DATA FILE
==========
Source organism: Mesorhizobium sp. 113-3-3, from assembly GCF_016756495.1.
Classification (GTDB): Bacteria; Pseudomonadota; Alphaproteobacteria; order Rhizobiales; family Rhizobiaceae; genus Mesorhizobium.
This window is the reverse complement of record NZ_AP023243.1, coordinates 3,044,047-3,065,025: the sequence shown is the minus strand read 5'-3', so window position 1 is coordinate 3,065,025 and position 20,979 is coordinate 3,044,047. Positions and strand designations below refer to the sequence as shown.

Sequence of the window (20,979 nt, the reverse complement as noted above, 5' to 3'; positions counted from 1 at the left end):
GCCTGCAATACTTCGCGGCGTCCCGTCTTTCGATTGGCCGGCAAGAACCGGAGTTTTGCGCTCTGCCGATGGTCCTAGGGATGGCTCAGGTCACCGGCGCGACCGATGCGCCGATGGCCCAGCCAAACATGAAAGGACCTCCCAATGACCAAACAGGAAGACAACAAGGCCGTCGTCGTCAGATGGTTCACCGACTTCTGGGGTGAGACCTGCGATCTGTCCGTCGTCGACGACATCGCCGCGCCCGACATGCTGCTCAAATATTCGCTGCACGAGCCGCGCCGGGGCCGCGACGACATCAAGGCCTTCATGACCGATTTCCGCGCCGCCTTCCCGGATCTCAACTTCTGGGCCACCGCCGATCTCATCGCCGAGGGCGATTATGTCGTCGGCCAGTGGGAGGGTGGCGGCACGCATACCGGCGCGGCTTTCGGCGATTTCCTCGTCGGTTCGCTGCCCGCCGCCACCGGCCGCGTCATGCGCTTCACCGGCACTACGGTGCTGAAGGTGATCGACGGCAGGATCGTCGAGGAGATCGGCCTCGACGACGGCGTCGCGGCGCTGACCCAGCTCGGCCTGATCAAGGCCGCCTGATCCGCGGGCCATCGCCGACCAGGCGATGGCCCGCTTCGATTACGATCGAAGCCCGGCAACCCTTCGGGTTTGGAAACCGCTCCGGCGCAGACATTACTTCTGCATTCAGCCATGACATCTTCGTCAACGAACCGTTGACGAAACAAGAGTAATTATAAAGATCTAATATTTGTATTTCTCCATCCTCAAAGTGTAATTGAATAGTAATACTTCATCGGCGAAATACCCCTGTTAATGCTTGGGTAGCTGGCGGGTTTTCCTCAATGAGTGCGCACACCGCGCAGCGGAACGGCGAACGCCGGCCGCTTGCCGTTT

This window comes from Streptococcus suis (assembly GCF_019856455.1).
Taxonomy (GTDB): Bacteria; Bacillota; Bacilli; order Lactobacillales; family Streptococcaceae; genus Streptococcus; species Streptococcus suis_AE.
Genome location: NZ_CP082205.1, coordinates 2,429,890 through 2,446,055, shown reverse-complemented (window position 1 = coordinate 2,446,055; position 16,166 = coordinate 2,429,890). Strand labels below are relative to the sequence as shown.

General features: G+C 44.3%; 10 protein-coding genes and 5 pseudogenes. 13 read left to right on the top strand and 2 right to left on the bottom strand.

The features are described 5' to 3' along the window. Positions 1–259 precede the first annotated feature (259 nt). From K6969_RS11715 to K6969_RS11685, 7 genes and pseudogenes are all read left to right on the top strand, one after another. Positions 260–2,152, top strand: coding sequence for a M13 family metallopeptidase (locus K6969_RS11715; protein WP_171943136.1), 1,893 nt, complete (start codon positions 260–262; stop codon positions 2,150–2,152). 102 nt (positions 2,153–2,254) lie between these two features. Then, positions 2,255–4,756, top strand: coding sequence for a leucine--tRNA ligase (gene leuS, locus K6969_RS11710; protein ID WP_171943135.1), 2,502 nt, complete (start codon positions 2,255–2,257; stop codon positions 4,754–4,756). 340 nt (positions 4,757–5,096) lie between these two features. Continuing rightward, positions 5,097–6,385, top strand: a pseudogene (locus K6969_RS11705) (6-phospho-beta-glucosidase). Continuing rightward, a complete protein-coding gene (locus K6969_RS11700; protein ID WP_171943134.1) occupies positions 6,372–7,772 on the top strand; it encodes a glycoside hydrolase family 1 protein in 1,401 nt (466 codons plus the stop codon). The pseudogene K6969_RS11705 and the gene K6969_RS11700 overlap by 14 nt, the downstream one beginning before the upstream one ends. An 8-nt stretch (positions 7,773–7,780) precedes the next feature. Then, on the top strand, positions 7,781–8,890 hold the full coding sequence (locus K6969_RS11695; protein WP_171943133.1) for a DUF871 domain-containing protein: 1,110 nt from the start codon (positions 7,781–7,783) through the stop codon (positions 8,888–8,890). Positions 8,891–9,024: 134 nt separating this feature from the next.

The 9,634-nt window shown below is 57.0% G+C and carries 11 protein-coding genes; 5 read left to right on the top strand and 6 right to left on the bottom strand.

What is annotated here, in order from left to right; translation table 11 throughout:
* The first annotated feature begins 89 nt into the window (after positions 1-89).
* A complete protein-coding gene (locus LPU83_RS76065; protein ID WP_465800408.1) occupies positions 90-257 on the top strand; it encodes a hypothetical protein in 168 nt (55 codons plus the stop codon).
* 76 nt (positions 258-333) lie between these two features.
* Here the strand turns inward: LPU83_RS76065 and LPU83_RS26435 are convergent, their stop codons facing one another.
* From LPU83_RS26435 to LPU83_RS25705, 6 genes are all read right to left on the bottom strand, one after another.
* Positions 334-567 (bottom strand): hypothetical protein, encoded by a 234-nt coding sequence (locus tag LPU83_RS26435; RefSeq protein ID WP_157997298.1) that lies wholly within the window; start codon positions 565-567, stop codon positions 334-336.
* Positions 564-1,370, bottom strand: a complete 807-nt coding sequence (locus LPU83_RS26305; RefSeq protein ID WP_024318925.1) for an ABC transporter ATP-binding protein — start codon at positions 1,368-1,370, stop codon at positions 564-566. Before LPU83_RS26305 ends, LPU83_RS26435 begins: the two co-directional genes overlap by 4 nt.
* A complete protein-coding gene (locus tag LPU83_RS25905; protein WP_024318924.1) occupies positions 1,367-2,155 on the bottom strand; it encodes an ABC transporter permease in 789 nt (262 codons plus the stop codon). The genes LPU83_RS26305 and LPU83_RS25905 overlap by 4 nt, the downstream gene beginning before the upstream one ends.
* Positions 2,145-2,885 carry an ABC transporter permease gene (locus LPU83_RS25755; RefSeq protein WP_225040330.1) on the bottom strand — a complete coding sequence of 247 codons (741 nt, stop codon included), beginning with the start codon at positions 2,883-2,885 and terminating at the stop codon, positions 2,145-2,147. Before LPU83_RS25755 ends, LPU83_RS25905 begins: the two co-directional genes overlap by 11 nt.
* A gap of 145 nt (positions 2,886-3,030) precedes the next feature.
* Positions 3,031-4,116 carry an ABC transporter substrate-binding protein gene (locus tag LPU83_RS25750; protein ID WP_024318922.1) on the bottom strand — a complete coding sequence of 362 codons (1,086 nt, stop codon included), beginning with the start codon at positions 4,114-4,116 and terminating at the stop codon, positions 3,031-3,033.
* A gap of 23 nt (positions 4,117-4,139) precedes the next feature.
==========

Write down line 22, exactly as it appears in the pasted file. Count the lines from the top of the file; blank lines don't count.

* A gap of 145 nt (positions 2,886-3,030) precedes the next feature.